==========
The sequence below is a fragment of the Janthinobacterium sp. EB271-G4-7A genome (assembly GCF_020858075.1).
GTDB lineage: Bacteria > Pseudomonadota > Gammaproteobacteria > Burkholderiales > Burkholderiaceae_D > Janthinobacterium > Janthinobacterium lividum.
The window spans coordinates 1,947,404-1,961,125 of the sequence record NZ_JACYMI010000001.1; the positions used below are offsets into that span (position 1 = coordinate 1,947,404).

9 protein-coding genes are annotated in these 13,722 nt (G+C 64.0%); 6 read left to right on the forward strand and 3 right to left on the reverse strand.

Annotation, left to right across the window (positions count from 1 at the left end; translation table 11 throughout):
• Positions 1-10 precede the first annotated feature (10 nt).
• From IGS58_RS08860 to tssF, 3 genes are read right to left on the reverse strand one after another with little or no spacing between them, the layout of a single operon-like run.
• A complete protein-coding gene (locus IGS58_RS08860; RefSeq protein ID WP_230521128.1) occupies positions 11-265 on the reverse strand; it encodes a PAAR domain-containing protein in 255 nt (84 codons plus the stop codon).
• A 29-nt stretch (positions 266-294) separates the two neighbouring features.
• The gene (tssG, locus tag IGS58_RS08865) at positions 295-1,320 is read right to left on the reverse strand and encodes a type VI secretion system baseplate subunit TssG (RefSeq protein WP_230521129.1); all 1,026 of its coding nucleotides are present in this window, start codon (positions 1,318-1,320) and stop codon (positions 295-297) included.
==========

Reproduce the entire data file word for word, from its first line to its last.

The sequence below is a fragment of the Janthinobacterium sp. EB271-G4-7A genome (assembly GCF_020858075.1).
GTDB lineage: Bacteria > Pseudomonadota > Gammaproteobacteria > Burkholderiales > Burkholderiaceae_D > Janthinobacterium > Janthinobacterium lividum.
The window spans coordinates 1,947,404-1,961,125 of the sequence record NZ_JACYMI010000001.1; the positions used below are offsets into that span (position 1 = coordinate 1,947,404).

9 protein-coding genes are annotated in these 13,722 nt (G+C 64.0%); 6 read left to right on the forward strand and 3 right to left on the reverse strand.

Annotation, left to right across the window (positions count from 1 at the left end; translation table 11 throughout):
• Positions 1-10 precede the first annotated feature (10 nt).
• From IGS58_RS08860 to tssF, 3 genes are read right to left on the reverse strand one after another with little or no spacing between them, the layout of a single operon-like run.
• A complete protein-coding gene (locus IGS58_RS08860; RefSeq protein ID WP_230521128.1) occupies positions 11-265 on the reverse strand; it encodes a PAAR domain-containing protein in 255 nt (84 codons plus the stop codon).
• A 29-nt stretch (positions 266-294) separates the two neighbouring features.
• The gene (tssG, locus tag IGS58_RS08865) at positions 295-1,320 is read right to left on the reverse strand and encodes a type VI secretion system baseplate subunit TssG (RefSeq protein WP_230521129.1); all 1,026 of its coding nucleotides are present in this window, start codon (positions 1,318-1,320) and stop codon (positions 295-297) included.